My DownLow Husband

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We dated in the mid 1990’s at a time when it was mandatory to ask the all-important dating 101 questions: Have you ever been in prison? Have you ever been tested for HIV? And, have you ever engaged in homosexual sex? I assumed his answers were honest because he professed to be a minister and my answers to the same questions were truthful. My mistake! Since this experience, my life has not been the same. I divorced him, quit my job and moved away. I was devastated and thought my life was over.

Three years into my marriage, I discovered that my husband had AIDS. He was a Down Low Brother--a man who has sex with men, does not consider himself gay or bi-sexual, and is involved with a woman, who does not know about his behavior.

Although not new to the African American culture, “DL� men are now attracting strong media attention. Primarily, due to the alleged link between them and the rising rates of HIV infection among Black women. Even though the HIV infection rates among Black Gay men are consistently rising. Unfortunately, the media attention has been more focused on inciting fear and mistrust, rather than understanding and empathy. As a result of my experience, I see gay men in a very different way. Ironically, I now view them with compassion and sensitivity. I would like to share my story on how I encountered a Down Low Brother and walked away with an unanticipated perspective.
Five years ago, I discovered my ex-husband was gay-and had full blown AIDS- when I checked him into the hospital for mild breathing problems. His breathing problems turned out to be PCP Pneumonia. PCP Pneumonia is one of the 200 Opportunistic Infections that set in when an HIV infected person’s T-cell count begins to fall below 200. My ex-husband had a T-Cell count of 50.

During that same time period, he developed other Opportunistic Infections (OI), such as CVM Retinitis, an eye infection that can lead to blindness, and he had an Alpothis Ulcer usually found in the lining the mouth. With one or more OI’s surfacing, he was diagnosed with full-blown AIDS. My reason for explaining his illnesses is to show that at that time, he exhibited no discernable symptoms.

I was ignorant to what AIDS related illnesses looked like. I had to educate myself. My ex-husbands illnesses were unrecognizable to a person like me. In 1999, I knew very little about the disease because I figured it would never affect me. I was a professional Black woman and my circle of friends included other professionals as well. As far as I knew, I had never met anyone with HIV/AIDS. I figured the disease would never affect me because I did not run in "those" circles. I was very wrong. AIDS doesn’t have a face. It does not discriminate.

We dated in the mid 1990’s at a time when it was mandatory to ask the all-important dating 101 questions: Have you ever been in prison? Have you ever been tested for HIV? And, have you ever engaged in homosexual sex? I assumed his answers were honest because he professed to be a minister and my answers to the same questions were truthful. My mistake! Since this experience, my life has not been the same. I divorced him, quit my job and moved away.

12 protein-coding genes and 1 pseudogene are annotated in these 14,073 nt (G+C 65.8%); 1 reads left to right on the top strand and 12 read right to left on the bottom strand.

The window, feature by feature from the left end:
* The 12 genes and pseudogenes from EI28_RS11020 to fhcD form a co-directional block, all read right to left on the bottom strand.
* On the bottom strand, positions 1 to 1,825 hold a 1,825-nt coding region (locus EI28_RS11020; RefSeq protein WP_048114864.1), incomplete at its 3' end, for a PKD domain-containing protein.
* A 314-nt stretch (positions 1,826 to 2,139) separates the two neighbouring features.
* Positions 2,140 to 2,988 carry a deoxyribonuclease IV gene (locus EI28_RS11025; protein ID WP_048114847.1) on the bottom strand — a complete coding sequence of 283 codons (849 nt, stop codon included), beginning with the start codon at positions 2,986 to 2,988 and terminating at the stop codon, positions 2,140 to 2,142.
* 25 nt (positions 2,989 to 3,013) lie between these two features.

I was devastated and thought my life was over. How could I ever trust anyone again? Why would he do this to me? I hated him for lying and putting my life at risk because he couldn’t or didn’t want to face his stuff. Yes, he knew of his HIV status. Yes, he knew or suspected that he was gay. And yes, he still asked me to marry him! Back then I didn’t know gay men wanted to marry women! I didn’t know he was practicing what was then and now called living life on the “Down Low.� Regardless, I wanted to know how he could he do this to me.

In my journey to find the answer to this question, I researched numerous Gay websites, called several HIV outreach organizations, interviewed gay Black men, and talked to women infected with HIV from boyfriends or husbands living on the Down Low. I talked to just about everyone. And, as a result I came up with three reasons as to what happened to me and why. 

My first assumption stems from certain taboos ignored by the Black community, which has encouraged an atmosphere of secrecy-until death. Some say don’t bring your homosexuality out for the world to see. Keep it somewhere else--like in a closet. The Black community has been slow in addressing the issue of homosexuality. We have ignored the gay brothers in our community. The Black church has preached judgment, not acceptance to these men.

Gay Black men live in fear of what family members and friends will think and how they will react to their lifestyle. My husband of three years wanted to die, and was willing to take me with him rather than face the truth about who he was and what he had. Despite having job security and excellent health benefits, he still avoided getting treated. It was not until the Pneumonia attack that an HMO finally tested him for HIV. He didn’t want to know his status. Testing would have been confirmation of his lifestyle. If he didn’t want to know, how he could tell anyone else?